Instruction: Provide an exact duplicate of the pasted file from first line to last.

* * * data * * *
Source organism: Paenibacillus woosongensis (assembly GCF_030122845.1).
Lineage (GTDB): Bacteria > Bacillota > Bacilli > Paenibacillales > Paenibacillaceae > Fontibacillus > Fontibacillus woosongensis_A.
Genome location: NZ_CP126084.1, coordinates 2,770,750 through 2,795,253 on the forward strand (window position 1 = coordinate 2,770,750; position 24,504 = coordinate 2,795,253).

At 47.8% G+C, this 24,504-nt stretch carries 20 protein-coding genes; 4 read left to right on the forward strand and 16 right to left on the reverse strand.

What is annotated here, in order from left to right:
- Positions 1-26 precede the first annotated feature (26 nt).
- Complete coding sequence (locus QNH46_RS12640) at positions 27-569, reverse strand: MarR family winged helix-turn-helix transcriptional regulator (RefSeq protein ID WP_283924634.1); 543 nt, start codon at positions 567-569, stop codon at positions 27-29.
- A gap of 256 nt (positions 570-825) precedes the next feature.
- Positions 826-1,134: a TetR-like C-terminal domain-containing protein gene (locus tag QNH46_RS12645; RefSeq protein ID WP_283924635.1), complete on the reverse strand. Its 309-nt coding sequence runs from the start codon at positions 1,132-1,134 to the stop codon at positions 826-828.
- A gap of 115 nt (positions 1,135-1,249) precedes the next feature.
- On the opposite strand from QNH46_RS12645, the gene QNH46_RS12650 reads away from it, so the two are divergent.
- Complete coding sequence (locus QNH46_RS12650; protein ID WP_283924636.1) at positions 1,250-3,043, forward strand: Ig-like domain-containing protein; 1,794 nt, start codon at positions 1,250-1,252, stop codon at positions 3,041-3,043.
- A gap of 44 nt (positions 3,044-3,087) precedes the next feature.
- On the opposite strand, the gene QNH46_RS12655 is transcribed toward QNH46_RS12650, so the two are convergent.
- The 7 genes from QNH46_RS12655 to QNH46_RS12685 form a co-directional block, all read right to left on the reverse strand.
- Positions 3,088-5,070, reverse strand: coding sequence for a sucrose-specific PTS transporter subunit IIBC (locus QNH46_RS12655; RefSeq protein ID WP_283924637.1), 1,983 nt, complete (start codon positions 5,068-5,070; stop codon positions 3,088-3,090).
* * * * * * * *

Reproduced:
Source organism: Paenibacillus woosongensis (assembly GCF_030122845.1).
Lineage (GTDB): Bacteria > Bacillota > Bacilli > Paenibacillales > Paenibacillaceae > Fontibacillus > Fontibacillus woosongensis_A.
Genome location: NZ_CP126084.1, coordinates 2,770,750 through 2,795,253 on the forward strand (window position 1 = coordinate 2,770,750; position 24,504 = coordinate 2,795,253).

At 47.8% G+C, this 24,504-nt stretch carries 20 protein-coding genes; 4 read left to right on the forward strand and 16 right to left on the reverse strand.

What is annotated here, in order from left to right:
- Positions 1-26 precede the first annotated feature (26 nt).
- Complete coding sequence (locus QNH46_RS12640) at positions 27-569, reverse strand: MarR family winged helix-turn-helix transcriptional regulator (RefSeq protein ID WP_283924634.1); 543 nt, start codon at positions 567-569, stop codon at positions 27-29.
- A gap of 256 nt (positions 570-825) precedes the next feature.
- Positions 826-1,134: a TetR-like C-terminal domain-containing protein gene (locus tag QNH46_RS12645; RefSeq protein ID WP_283924635.1), complete on the reverse strand. Its 309-nt coding sequence runs from the start codon at positions 1,132-1,134 to the stop codon at positions 826-828.
- A gap of 115 nt (positions 1,135-1,249) precedes the next feature.
- On the opposite strand from QNH46_RS12645, the gene QNH46_RS12650 reads away from it, so the two are divergent.
- Complete coding sequence (locus QNH46_RS12650; protein ID WP_283924636.1) at positions 1,250-3,043, forward strand: Ig-like domain-containing protein; 1,794 nt, start codon at positions 1,250-1,252, stop codon at positions 3,041-3,043.
- A gap of 44 nt (positions 3,044-3,087) precedes the next feature.
- On the opposite strand, the gene QNH46_RS12655 is transcribed toward QNH46_RS12650, so the two are convergent.
- The 7 genes from QNH46_RS12655 to QNH46_RS12685 form a co-directional block, all read right to left on the reverse strand.
- Positions 3,088-5,070, reverse strand: coding sequence for a sucrose-specific PTS transporter subunit IIBC (locus QNH46_RS12655; RefSeq protein ID WP_283924637.1), 1,983 nt, complete (start codon positions 5,068-5,070; stop codon positions 3,088-3,090).